Firm Entry and Labor Market Dynamics
Enchuan Shao and Pedro Silos
Working Paper 2008-17
We present a model of aggregate fluctuations in which monopolistic firms face sunk costs to enter the production process and labor markets are characterized by search and matching frictions. Entrants post vacancies and are matched to idle workers. Our specification of sunk costs gives rise to a countercyclical net present value of a vacancy; it is always zero in models where entry is free. The model displays a strong degree of amplification and propagation. The time-varying value of a vacancy has implications for the surplus division between firms and workers over business cycle. In the data, we proxy this division using the ratio of corporate profits to output and workers' compensation to output. We document the cyclical behavior of profit's and labor's shares: Profit's share leads the cycle and is procyclical and more volatile than output. Labor's share inversely leads the cycle and is weakly countercyclical and smoother than output. Our model is consistent with the cross-correlations of both shares and the higher volatility of the share of profits. Regarding propagation and amplification, the model matches the persistence of vacancy creation and two-thirds of the observed volatility of market tightness relative to output.
JEL classification: E24, E32, J32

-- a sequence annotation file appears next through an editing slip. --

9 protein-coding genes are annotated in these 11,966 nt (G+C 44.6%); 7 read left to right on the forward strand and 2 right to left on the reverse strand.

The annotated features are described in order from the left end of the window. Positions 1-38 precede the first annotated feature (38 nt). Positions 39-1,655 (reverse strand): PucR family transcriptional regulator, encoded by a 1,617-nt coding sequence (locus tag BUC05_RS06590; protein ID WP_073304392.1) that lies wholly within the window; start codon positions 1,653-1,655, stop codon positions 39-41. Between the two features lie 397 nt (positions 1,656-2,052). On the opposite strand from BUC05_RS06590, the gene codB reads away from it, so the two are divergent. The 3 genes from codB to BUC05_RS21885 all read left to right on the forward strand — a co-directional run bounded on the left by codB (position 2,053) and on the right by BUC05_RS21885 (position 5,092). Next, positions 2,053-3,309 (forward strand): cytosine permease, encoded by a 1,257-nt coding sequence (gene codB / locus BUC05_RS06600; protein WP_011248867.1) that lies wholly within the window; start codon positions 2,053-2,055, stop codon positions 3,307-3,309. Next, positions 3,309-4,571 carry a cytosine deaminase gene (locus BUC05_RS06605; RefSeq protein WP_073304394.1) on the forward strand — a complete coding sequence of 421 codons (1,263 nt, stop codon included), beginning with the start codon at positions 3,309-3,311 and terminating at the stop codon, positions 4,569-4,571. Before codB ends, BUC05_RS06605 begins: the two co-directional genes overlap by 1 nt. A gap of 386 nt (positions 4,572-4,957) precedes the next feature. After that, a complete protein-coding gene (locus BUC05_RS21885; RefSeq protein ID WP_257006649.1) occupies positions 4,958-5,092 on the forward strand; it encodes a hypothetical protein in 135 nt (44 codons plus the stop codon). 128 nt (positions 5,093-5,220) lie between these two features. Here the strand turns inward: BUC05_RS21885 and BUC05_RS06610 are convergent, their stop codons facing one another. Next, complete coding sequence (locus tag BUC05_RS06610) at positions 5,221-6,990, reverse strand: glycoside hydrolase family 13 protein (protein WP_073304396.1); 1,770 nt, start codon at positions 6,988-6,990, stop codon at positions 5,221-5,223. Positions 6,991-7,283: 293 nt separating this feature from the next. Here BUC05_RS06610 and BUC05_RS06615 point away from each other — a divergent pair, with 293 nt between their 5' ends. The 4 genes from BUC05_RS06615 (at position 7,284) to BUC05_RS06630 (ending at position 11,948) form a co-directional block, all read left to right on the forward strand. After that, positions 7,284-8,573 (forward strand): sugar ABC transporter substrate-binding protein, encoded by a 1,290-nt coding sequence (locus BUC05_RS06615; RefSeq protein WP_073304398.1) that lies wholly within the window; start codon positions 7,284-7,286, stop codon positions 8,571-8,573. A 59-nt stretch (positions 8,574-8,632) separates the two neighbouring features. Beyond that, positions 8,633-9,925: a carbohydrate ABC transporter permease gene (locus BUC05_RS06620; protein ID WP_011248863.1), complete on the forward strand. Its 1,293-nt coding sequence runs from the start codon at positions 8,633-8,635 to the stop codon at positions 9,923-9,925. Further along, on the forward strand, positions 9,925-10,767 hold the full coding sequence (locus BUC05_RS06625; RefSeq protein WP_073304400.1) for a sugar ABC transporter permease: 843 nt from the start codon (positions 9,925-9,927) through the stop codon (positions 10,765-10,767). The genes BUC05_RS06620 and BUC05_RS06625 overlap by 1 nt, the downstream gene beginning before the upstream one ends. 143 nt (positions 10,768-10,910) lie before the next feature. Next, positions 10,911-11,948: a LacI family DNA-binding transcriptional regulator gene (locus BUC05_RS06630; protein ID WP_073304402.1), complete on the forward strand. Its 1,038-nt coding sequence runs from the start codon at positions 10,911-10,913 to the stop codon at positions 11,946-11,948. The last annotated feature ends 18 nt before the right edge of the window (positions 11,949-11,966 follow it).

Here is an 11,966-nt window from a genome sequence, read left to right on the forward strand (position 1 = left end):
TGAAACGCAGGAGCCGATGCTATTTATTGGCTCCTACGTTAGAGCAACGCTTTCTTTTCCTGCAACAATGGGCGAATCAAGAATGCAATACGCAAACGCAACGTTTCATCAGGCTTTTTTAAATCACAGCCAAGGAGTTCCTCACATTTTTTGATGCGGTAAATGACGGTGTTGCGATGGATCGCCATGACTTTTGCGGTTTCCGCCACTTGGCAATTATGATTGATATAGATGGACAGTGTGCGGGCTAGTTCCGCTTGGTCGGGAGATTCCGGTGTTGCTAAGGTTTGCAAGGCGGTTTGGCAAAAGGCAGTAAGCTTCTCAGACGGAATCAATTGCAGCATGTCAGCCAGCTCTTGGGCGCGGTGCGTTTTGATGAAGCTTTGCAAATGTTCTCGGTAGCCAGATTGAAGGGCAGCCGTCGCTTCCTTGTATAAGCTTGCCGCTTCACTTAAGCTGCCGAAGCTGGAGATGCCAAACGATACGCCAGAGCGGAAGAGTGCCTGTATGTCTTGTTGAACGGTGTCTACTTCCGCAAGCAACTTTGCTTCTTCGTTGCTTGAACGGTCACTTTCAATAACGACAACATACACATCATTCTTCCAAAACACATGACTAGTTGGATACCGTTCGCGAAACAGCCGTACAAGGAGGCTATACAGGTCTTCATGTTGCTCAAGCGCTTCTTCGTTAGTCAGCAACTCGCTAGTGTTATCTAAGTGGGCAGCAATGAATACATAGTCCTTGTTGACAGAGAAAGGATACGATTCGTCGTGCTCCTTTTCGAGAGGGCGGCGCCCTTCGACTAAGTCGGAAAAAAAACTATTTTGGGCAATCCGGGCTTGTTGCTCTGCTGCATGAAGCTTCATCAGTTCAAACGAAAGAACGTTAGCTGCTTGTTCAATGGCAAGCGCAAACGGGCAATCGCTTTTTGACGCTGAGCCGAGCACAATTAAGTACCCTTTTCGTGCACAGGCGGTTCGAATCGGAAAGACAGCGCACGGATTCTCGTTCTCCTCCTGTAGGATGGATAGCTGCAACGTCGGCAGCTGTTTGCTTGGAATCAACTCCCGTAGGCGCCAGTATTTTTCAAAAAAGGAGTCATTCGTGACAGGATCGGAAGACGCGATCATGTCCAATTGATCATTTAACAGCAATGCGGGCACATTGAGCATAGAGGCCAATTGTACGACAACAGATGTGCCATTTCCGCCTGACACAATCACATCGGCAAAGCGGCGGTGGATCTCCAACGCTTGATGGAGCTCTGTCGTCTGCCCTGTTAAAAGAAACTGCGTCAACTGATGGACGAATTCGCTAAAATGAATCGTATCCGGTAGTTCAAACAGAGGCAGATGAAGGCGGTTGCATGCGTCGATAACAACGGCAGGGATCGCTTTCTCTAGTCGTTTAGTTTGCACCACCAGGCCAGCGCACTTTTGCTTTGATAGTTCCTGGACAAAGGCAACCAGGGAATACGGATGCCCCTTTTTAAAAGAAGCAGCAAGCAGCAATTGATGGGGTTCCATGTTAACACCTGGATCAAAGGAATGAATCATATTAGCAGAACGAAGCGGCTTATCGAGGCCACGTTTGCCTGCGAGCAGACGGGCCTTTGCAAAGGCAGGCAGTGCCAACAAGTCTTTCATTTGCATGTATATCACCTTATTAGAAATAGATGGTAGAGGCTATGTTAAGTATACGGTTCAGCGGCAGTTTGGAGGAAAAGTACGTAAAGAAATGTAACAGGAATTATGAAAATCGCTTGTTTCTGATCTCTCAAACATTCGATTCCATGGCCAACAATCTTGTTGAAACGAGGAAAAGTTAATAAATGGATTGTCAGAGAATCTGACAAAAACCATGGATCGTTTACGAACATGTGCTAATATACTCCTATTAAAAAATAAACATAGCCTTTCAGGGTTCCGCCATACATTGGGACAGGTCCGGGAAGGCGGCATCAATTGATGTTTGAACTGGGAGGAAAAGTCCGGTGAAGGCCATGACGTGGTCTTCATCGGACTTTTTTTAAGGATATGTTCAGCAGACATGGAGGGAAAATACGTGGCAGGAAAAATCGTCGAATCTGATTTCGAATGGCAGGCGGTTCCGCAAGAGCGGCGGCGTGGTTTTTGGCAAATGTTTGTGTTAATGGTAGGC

Key words: search, matching, business cycles, income shares
The authors thank Jim Costain and Ruben Segura-Cayuela for discussions at the early stages of this project. They also received useful comments from participants at seminars at the University of Iowa, Florida State University, the Federal Reserve Bank of Atlanta, Midwest Macroeconomics meetings, Nicole Baerg, and Federico Mandelman. They especially thank B. Ravikumar and Gustavo Ventura. The views expressed here are the authors' and not necessarily those of the Federal Reserve Bank of Atlanta or the Federal Reserve System. Any remaining errors are the authors' responsibility.
Please address questions regarding content to Pedro Silos, Research Department, Federal Reserve Bank of Atlanta, 1000 Peachtree Street, N.E., Atlanta, GA 30309, 404-498-8630, 404-498-8956 (fax), email@example.com, or Enchuan Shao, Department of Economics, San Francisco State University, 1600 Holloway Avenue, San Francisco, CA 94132.
For further information, contact the Public Affairs Department, Federal Reserve Bank of Atlanta, 1000 Peachtree Street, N.E., Atlanta, Georgia 30309-4470, 404-498-8020.